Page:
Opinion

I’m an Eagle Scout. But I’m glad my son wasn’t at Trump’s Boy Scout speech

President Trump opened his speech before the National Jamboree at Summit Bechtel Reserve in West Virginia on Monday with what turned out to be a rhetorical question. “Who the hell wants to speak about politics when I’m in front of the Boy Scouts, right?”

Trump wasn’t the first president to address a crowd of tens of thousands of Scouts, brought together from all over the country. Franklin D. Roosevelt started the tradition when he wrote a message to the very first National Jamboree, held on the Mall in 1937. Since then, six of the 10 U.S. presidents who were in office at the time of a Jamboree have come in person to address these national gatherings of Scouts. Presidents from both parties have used the opportunity to praise the service and commitment of the boys and challenged them to become young men of even greater character.

Not Trump. He talked about himself. He bragged about “that famous night on television” when he won the election. Apparently still smarting from Inauguration Day, he predicted that the media would underestimate the size of the crowd at the Jamboree. He broached policy discussion by vowing to “start our path toward killing this horrible thing known as Obamacare.” He even went so far as to interrupt a recitation of the Scout Law. “A Scout is trustworthy, loyal,” Trump began. As the assembled Scouts continued to list the virtues to which they are all to aspire, the president interjected, “We could use some more loyalty, I will tell you that”—an apparent reference to Attorney General Jeff Sessions recusing himself from the Russia investigation. Or perhaps to one of the other slights ricocheting in the president’s head at any given moment. Considering Trump’s past public statements, none of his remarks at the National Jamboree come as any particular surprise—but, for me, they cut especially deep.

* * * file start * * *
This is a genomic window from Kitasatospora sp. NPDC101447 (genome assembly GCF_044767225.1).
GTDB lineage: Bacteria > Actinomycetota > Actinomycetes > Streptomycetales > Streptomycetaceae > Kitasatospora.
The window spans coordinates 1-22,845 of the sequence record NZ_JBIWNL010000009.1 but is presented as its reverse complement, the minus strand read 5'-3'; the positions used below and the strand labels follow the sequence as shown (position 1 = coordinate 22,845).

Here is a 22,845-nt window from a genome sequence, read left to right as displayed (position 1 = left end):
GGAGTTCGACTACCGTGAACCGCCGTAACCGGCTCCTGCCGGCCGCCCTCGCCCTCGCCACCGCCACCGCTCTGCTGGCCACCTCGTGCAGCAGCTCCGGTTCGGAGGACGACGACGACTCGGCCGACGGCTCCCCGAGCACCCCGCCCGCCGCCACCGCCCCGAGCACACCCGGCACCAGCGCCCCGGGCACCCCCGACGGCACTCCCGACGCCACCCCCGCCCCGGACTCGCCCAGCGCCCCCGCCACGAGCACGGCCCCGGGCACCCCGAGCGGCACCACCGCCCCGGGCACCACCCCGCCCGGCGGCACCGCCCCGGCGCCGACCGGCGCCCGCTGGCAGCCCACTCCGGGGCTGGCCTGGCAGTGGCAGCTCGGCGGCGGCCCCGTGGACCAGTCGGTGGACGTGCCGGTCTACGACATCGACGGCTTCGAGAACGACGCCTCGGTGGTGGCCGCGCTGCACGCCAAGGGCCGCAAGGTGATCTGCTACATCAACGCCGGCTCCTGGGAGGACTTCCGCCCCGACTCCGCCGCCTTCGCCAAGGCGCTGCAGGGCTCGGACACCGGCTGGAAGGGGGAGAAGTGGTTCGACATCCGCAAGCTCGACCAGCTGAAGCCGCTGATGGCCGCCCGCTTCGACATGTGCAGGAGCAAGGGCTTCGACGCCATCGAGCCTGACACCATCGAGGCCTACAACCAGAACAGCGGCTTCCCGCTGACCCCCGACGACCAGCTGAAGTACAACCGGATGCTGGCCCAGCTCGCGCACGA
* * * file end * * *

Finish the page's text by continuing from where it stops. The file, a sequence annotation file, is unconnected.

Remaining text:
My family has been affiliated with the Boy Scouts since 1949. That’s the year my father, then a third-grader in a one-room schoolhouse outside Bayard, Nebraska, begged my grandfather to take him to a membership meeting of the Cub Scouts. When they went, one of the den mothers told my grandfather that they needed a new Cubmaster. “I guess you would say they volunteered my services on the spot,” he told the local paper years later. It was the beginning of 68 years—and counting—of Scouting for my family.

Eventually, my dad completed his Eagle award, went on to receive his Silver Award in Explorers, and made two trips to Philmont Scout Ranch in New Mexico. In 1957, he capped his Boy Scout career by attending the National Jamboree in Valley Forge, Pennsylvania.

Even after my dad had gone to college and started a family of his own, my grandfather continued as Scoutmaster. When my grandfather died in January 1980, the funeral was packed with Boy Scouts and Cub Scouts. I remember my mother pointing to one of the Cub Scouts and saying, “That will be you soon.” In time, I got my Eagle, too, and like my dad, I went to Philmont, and in 1989, I attended the National Jamboree at Fort A.P. Hill as a member of the post office staff.